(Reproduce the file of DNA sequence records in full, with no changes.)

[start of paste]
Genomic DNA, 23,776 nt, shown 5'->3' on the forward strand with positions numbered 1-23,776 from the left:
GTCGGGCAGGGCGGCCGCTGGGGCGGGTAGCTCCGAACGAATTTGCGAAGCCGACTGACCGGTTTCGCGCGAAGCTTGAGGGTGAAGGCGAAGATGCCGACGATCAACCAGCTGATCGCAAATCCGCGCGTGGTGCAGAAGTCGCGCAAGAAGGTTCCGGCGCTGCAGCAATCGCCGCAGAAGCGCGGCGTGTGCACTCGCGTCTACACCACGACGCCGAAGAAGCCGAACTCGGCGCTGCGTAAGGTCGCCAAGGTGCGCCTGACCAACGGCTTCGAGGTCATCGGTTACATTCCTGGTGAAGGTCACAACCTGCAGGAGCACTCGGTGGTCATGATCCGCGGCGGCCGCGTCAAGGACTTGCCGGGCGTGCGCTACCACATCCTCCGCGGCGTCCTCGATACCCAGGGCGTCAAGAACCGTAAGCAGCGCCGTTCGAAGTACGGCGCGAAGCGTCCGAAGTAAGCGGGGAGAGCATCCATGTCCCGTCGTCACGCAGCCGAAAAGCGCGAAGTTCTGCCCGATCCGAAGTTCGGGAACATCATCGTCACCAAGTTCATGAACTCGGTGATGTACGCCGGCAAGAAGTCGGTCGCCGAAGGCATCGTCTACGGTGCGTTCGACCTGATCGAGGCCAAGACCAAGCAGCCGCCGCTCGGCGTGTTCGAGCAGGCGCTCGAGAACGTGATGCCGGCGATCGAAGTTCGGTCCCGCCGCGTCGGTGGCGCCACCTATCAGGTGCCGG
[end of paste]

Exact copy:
Genomic DNA, 23,776 nt, shown 5'->3' on the forward strand with positions numbered 1-23,776 from the left:
GTCGGGCAGGGCGGCCGCTGGGGCGGGTAGCTCCGAACGAATTTGCGAAGCCGACTGACCGGTTTCGCGCGAAGCTTGAGGGTGAAGGCGAAGATGCCGACGATCAACCAGCTGATCGCAAATCCGCGCGTGGTGCAGAAGTCGCGCAAGAAGGTTCCGGCGCTGCAGCAATCGCCGCAGAAGCGCGGCGTGTGCACTCGCGTCTACACCACGACGCCGAAGAAGCCGAACTCGGCGCTGCGTAAGGTCGCCAAGGTGCGCCTGACCAACGGCTTCGAGGTCATCGGTTACATTCCTGGTGAAGGTCACAACCTGCAGGAGCACTCGGTGGTCATGATCCGCGGCGGCCGCGTCAAGGACTTGCCGGGCGTGCGCTACCACATCCTCCGCGGCGTCCTCGATACCCAGGGCGTCAAGAACCGTAAGCAGCGCCGTTCGAAGTACGGCGCGAAGCGTCCGAAGTAAGCGGGGAGAGCATCCATGTCCCGTCGTCACGCAGCCGAAAAGCGCGAAGTTCTGCCCGATCCGAAGTTCGGGAACATCATCGTCACCAAGTTCATGAACTCGGTGATGTACGCCGGCAAGAAGTCGGTCGCCGAAGGCATCGTCTACGGTGCGTTCGACCTGATCGAGGCCAAGACCAAGCAGCCGCCGCTCGGCGTGTTCGAGCAGGCGCTCGAGAACGTGATGCCGGCGATCGAAGTTCGGTCCCGCCGCGTCGGTGGCGCCACCTATCAGGTGCCGG